Thirty-five dollars is the perfect amount for a man to have in his wallet. It's enough to buy a good enough meal and have a beer with it. It'll buy enough gas to get you where you're going or pay for a cab home. A twenty or less and you have to watch yourself and wonder if an ATM is close enough to wherever you are. Over $35 and you may overspend on an impulse buy. A man knows he won't blow money on a shirt or a tie when he has $35, but he also knows he can get something on sale that's nice.
Thirty-five dollars is what the Complete and Total Loser's father had in his wallet on the day he went to a hospital for his final stay in December and is the amount in that wallet now.
The Loser's brother saw the wallet and told the Loser to take the money. (The Loser is poor and is looking after his late parents' house until he and his brothers sell it.)
The Loser demurred.
The wallet, which the Loser bought for his father a couple of weeks after his mother died in October (it was not a good autumn for the Loser and his family) also contains:
- A Visa card
- A tiny square of printed paper with the number to call an insurance agent in the event of a car accident
- An American Express card
- A Capitol One card
- An Extra Care card from CVS pharmacy. You would not believe how much pharmacies were a part of the Loser's parents' lives in their final years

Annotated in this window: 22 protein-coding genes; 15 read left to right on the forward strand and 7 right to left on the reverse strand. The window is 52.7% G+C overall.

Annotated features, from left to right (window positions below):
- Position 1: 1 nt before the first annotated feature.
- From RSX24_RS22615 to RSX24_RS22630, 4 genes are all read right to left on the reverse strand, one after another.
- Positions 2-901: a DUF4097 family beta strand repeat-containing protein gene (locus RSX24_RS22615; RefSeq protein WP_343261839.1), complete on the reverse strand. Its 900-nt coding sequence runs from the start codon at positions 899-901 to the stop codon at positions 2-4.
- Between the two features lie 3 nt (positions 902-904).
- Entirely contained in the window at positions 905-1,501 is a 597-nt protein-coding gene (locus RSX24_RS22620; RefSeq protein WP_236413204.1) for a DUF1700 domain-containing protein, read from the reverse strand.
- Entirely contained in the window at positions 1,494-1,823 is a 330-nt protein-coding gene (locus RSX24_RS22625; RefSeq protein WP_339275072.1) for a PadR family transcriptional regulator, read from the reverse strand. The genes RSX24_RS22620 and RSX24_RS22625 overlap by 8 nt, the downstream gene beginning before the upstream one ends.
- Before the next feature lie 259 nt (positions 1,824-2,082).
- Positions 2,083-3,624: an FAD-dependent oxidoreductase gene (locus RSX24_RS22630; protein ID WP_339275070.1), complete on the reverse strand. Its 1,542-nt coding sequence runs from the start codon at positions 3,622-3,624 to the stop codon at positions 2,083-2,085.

- A crucifix which the Loser found literally seconds before writing the sentence you are now reading. The Loser's father didn't believe in God but liked church for its communal aspects. The crucifix is just over an inch long and worn.
- The card you're supposed to have handy in case a parking official questions your handicapped parking placard
- A driver's license
- Five Forever postage stamps. Motif: The Liberty Bell
- Three blank checks
- Four key chain cards, the kind you scan at supermarkets to get extra savings
- A business card. It bears the photo the Loser used for his father's death notice in his city's newspaper. In it, his father is smiling broadly. It's a good shot. One of the Loser's brothers disapproved of it, saying that he looked Jewish, but the Loser stuck with it. Photos in which his father wasn't smiling made him look dour, a characteristic no one who knew him would associate with his affable, genial dad. His father was 91 when he died and the likelihood of him selling another house (he was a Realtor) was remote. But he kept his license up and you never know ...
- On three small squares of paper, in with the cash, hand-written lists of phone numbers for doctors and family members. Two decades ago, you could criticize someone who didn't know his sons' phone numbers, especially if he just had three sons. Now, boomers often have two numbers in addition to their work numbers as they're reluctant to part with their landlines.
In his last years the Loser's father, though finally admitting to an at least partial retirement, never failed to go out and shop, even when he and his ailing wife had plenty of food and other supplies. The Loser chided him for such a waste of fuel and time, but he sees the purpose. America is a consumer society. I shop, therefore I am is not entirely a joke. The items in the Loser's father's wallet show intent, plans, preparation. He was out and about, a member of the public, a target of advertisers. He was somebody.
|An partially exploded view of the contents of the Loser's father's wallet.|